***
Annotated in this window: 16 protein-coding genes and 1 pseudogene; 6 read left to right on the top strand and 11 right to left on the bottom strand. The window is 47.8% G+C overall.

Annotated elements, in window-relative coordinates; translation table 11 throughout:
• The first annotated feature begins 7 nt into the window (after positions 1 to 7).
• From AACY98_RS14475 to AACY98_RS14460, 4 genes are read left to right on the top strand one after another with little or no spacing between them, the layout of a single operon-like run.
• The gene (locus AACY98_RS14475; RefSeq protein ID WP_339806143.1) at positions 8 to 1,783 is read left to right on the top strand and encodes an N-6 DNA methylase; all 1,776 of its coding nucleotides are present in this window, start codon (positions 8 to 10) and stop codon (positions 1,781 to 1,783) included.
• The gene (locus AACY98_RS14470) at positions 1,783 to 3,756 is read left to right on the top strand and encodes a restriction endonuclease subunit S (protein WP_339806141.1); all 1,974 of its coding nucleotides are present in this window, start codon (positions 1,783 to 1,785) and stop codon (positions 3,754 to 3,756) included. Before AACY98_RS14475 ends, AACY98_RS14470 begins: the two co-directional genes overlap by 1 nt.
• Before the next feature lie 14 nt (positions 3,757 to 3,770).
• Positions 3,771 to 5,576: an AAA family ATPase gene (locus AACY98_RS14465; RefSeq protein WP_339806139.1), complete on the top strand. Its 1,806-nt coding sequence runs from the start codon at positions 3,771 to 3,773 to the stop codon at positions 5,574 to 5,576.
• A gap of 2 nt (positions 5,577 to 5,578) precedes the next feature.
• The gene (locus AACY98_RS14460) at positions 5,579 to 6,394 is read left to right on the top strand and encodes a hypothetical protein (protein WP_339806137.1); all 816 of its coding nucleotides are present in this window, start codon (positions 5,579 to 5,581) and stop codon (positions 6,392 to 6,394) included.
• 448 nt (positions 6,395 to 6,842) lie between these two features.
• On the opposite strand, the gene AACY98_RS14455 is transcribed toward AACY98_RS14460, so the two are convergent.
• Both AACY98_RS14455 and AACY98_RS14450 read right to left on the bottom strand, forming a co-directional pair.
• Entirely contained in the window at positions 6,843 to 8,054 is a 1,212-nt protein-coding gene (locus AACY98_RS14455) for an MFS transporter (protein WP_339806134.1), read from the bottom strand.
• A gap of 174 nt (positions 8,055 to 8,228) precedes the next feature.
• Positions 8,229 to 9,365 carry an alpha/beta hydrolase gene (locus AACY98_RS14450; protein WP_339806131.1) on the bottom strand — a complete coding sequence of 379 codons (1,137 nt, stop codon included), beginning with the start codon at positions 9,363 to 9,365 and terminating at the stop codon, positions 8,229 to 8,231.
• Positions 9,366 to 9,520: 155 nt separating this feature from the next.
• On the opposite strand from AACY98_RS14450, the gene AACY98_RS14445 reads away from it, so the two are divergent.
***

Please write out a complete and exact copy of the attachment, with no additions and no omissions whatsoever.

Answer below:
Annotated in this window: 16 protein-coding genes and 1 pseudogene; 6 read left to right on the top strand and 11 right to left on the bottom strand. The window is 47.8% G+C overall.

Annotated elements, in window-relative coordinates; translation table 11 throughout:
• The first annotated feature begins 7 nt into the window (after positions 1 to 7).
• From AACY98_RS14475 to AACY98_RS14460, 4 genes are read left to right on the top strand one after another with little or no spacing between them, the layout of a single operon-like run.
• The gene (locus AACY98_RS14475; RefSeq protein ID WP_339806143.1) at positions 8 to 1,783 is read left to right on the top strand and encodes an N-6 DNA methylase; all 1,776 of its coding nucleotides are present in this window, start codon (positions 8 to 10) and stop codon (positions 1,781 to 1,783) included.
• The gene (locus AACY98_RS14470) at positions 1,783 to 3,756 is read left to right on the top strand and encodes a restriction endonuclease subunit S (protein WP_339806141.1); all 1,974 of its coding nucleotides are present in this window, start codon (positions 1,783 to 1,785) and stop codon (positions 3,754 to 3,756) included. Before AACY98_RS14475 ends, AACY98_RS14470 begins: the two co-directional genes overlap by 1 nt.
• Before the next feature lie 14 nt (positions 3,757 to 3,770).
• Positions 3,771 to 5,576: an AAA family ATPase gene (locus AACY98_RS14465; RefSeq protein WP_339806139.1), complete on the top strand. Its 1,806-nt coding sequence runs from the start codon at positions 3,771 to 3,773 to the stop codon at positions 5,574 to 5,576.
• A gap of 2 nt (positions 5,577 to 5,578) precedes the next feature.
• The gene (locus AACY98_RS14460) at positions 5,579 to 6,394 is read left to right on the top strand and encodes a hypothetical protein (protein WP_339806137.1); all 816 of its coding nucleotides are present in this window, start codon (positions 5,579 to 5,581) and stop codon (positions 6,392 to 6,394) included.
• 448 nt (positions 6,395 to 6,842) lie between these two features.
• On the opposite strand, the gene AACY98_RS14455 is transcribed toward AACY98_RS14460, so the two are convergent.
• Both AACY98_RS14455 and AACY98_RS14450 read right to left on the bottom strand, forming a co-directional pair.
• Entirely contained in the window at positions 6,843 to 8,054 is a 1,212-nt protein-coding gene (locus AACY98_RS14455) for an MFS transporter (protein WP_339806134.1), read from the bottom strand.
• A gap of 174 nt (positions 8,055 to 8,228) precedes the next feature.
• Positions 8,229 to 9,365 carry an alpha/beta hydrolase gene (locus AACY98_RS14450; protein WP_339806131.1) on the bottom strand — a complete coding sequence of 379 codons (1,137 nt, stop codon included), beginning with the start codon at positions 9,363 to 9,365 and terminating at the stop codon, positions 8,229 to 8,231.
• Positions 9,366 to 9,520: 155 nt separating this feature from the next.
• On the opposite strand from AACY98_RS14450, the gene AACY98_RS14445 reads away from it, so the two are divergent.